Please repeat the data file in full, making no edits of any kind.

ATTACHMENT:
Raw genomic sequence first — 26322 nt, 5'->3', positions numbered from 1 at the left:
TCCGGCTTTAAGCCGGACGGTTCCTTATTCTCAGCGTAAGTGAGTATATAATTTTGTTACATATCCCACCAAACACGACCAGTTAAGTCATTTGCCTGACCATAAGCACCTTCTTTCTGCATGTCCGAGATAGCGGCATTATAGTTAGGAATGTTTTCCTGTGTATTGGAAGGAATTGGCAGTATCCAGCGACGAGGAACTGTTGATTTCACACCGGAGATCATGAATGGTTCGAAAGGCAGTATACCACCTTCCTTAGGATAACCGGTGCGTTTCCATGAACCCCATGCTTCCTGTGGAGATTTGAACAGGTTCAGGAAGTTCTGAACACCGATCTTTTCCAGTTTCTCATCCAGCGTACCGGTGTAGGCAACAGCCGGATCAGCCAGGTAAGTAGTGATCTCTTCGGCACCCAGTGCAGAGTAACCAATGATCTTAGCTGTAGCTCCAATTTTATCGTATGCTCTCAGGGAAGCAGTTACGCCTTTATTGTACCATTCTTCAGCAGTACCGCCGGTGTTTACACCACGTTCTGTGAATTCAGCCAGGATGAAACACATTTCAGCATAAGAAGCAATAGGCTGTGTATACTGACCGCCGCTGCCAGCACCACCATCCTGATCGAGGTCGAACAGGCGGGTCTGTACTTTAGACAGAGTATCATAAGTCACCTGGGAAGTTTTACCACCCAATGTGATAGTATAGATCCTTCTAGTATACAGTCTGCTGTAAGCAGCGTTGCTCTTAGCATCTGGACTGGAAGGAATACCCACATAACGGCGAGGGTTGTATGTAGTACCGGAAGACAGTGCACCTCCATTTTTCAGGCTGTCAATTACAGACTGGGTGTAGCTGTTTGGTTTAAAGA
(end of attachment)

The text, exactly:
Raw genomic sequence first — 26322 nt, 5'->3', positions numbered from 1 at the left:
TCCGGCTTTAAGCCGGACGGTTCCTTATTCTCAGCGTAAGTGAGTATATAATTTTGTTACATATCCCACCAAACACGACCAGTTAAGTCATTTGCCTGACCATAAGCACCTTCTTTCTGCATGTCCGAGATAGCGGCATTATAGTTAGGAATGTTTTCCTGTGTATTGGAAGGAATTGGCAGTATCCAGCGACGAGGAACTGTTGATTTCACACCGGAGATCATGAATGGTTCGAAAGGCAGTATACCACCTTCCTTAGGATAACCGGTGCGTTTCCATGAACCCCATGCTTCCTGTGGAGATTTGAACAGGTTCAGGAAGTTCTGAACACCGATCTTTTCCAGTTTCTCATCCAGCGTACCGGTGTAGGCAACAGCCGGATCAGCCAGGTAAGTAGTGATCTCTTCGGCACCCAGTGCAGAGTAACCAATGATCTTAGCTGTAGCTCCAATTTTATCGTATGCTCTCAGGGAAGCAGTTACGCCTTTATTGTACCATTCTTCAGCAGTACCGCCGGTGTTTACACCACGTTCTGTGAATTCAGCCAGGATGAAACACATTTCAGCATAAGAAGCAATAGGCTGTGTATACTGACCGCCGCTGCCAGCACCACCATCCTGATCGAGGTCGAACAGGCGGGTCTGTACTTTAGACAGAGTATCATAAGTCACCTGGGAAGTTTTACCACCCAATGTGATAGTATAGATCCTTCTAGTATACAGTCTGCTGTAAGCAGCGTTGCTCTTAGCATCTGGACTGGAAGGAATACCCACATAACGGCGAGGGTTGTATGTAGTACCGGAAGACAGTGCACCTCCATTTTTCAGGCTGTCAATTACAGACTGGGTGTAGCTGTTTGGTTTAAAGA